A myriad of international campuses combined with an environment of opportunity is attracting growing numbers of young people, especially those from developing nations, to study in Dubai
Dubai is emerging as a leading choice for students seeking to complete their education abroad thanks to a record number of international branch campuses, a robust regulatory system and excellent post-graduate employment opportunities.
This was the conclusion of an engaging panel discussion held at the Orange in Sanlitun Village in Beijing during Dubai Week in China.
Opening the talk, panel moderator Afshin Molavi, Senior Advisor at Oxford Analytica, suggested that, “Where you choose to study and work are life-transforming decisions. And Dubai is a life-transforming city.”
Speakers, who included overseas campus heads and academics, highlighted the fact that Dubai has the largest number of branch campuses of any city in the world, including from the UK, US, Australia, India, France, Pakistan, Ireland, Lebanon and Russia.
“In five to ten years I can see there being a flow of Chinese students to Dubai. The employment opportunities in Dubai are very attractive.”
They also praised the regulatory environment, acknowledging the work of Dubai’s educational quality-assurance body KHDA (Knowledge and Human Development Authority) in maintaining standards.
Professor Ammar Kaka, Head of Campus and Executive Dean at Heriot-Watt University, Dubai, said an exemplary regulatory framework was a key reason for the Edinburgh-based institution opening a satellite in Dubai.
“The regulators do a tremendous job of controlling the quality of the universities in Dubai. This is important because we cannot do it alone. It has to be done collectively and it is crucial that quality is maintained.”
Speakers also pointed to employment opportunities in Dubai, which is situated at the epicentre of a high-growth region, as a further incentive for students, especially graduates from emerging markets such as China.
“In five to ten years I can see there being a flow of Chinese students to Dubai,” predicted David Tan, Country Director for China at international higher education group Kaplan. “The employment opportunities in Dubai are very attractive.”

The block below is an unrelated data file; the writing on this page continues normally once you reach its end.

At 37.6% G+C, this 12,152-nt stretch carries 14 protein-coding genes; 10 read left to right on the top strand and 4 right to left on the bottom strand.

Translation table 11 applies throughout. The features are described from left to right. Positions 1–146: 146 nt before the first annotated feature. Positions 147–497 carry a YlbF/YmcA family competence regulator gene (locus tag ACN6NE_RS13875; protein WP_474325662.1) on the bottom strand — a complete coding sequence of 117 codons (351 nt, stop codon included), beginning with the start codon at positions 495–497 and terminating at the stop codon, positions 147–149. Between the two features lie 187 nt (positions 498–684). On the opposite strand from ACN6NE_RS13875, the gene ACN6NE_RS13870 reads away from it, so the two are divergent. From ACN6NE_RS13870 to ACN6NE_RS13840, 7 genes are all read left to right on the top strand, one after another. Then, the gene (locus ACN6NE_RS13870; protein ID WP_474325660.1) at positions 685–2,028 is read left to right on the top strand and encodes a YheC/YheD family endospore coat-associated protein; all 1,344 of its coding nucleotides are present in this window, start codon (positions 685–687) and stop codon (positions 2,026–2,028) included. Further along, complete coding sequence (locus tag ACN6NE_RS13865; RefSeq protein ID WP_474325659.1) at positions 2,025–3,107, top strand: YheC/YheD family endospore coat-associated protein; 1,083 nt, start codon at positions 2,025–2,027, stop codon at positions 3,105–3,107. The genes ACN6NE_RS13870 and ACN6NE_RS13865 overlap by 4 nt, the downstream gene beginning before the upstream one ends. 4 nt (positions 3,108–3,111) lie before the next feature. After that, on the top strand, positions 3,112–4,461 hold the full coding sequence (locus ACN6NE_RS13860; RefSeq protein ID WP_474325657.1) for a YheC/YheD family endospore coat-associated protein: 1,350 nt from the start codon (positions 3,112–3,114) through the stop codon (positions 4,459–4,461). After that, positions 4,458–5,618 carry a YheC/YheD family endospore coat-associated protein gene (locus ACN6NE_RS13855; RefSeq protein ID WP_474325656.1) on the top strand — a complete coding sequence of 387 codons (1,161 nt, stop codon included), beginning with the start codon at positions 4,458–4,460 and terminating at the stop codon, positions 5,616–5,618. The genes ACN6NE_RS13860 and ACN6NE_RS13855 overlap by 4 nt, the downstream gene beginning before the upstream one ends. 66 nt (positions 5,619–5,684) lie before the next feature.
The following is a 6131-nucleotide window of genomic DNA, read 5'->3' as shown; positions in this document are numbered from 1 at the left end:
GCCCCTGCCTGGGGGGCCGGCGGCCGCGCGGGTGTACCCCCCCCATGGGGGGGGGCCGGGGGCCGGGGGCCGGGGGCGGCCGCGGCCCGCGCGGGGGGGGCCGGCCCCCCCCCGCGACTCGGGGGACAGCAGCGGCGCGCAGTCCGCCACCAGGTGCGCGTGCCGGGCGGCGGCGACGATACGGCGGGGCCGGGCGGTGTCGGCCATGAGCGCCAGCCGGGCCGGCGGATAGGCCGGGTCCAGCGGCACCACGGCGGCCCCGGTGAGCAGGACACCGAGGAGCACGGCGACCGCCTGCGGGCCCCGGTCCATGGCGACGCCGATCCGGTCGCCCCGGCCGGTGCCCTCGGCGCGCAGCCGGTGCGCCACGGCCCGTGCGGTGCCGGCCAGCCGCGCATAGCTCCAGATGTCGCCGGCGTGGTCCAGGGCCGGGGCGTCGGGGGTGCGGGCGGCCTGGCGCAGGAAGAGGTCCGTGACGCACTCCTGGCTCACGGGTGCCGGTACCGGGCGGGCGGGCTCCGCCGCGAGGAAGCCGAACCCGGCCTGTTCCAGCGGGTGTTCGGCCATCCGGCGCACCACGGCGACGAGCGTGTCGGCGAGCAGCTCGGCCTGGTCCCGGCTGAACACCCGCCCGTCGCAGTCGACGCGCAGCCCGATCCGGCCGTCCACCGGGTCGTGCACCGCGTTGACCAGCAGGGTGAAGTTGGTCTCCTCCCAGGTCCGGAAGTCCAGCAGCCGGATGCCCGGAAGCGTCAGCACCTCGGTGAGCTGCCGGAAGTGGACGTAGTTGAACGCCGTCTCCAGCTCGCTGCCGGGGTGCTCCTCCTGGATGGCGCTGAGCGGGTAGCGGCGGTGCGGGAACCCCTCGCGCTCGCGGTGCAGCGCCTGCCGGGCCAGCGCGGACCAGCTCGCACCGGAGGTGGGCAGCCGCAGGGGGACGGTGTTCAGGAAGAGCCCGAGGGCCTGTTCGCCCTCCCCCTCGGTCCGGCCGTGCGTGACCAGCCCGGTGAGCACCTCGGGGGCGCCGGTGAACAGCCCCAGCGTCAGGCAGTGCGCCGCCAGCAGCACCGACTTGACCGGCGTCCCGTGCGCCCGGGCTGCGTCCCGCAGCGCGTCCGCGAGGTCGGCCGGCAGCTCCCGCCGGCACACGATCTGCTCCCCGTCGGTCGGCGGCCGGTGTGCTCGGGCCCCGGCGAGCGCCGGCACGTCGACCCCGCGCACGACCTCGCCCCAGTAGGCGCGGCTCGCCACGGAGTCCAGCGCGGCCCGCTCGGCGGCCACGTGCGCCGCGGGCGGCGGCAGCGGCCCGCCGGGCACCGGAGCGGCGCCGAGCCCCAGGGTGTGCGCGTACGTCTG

Expo 2020, which will take place in Dubai, was cited as another reason for studying in the emirate. Referencing the 300,000 jobs expected to be created as a result of the event, Randa Bessiso, Founding Director, of Manchester Business School’s Middle East Centre, described the event as a “catalyst for future job growth”.
With people from more than 200 nationalities calling Dubai home, panelists agreed that in a globalised economy, the experience of studying in one of the world’s most multicultural cities offered clear employment prospects. “Today’s employers want to see the skills of being able to work in a multicultural environment,” offered James Maughan, Director of Dubai Business Internships and the Study Dubai initiative, Falcon and Associates.
Curricula proving particularly popular in Dubai include business, construction, engineering and hospitality. As Dr John Fong, Director of Business Development and Consulting at Dubai’s Emirates Academy of Hospitality Management, pointed out: “Dubai has the highest density of five-star hotels in the world. Why wouldn’t you choose to study hospitality there?”
Dr Naji Almahdi, Chief of Qualifications and Awards at KHDA, stressed that the applied learning approach common at Dubai’s international campuses, offered clear paths to career progress: “In Dubai you learn the skillsets you need to be employed in the future. And what I mean by this is meaningful employment that gives you a rewarding career.”
Deloitte research in 2013 covering over 2,000 students and companies in Africa, Middle East and Asia, found that after the US, Canada and the UK, the UAE was the fourth most popular study destination.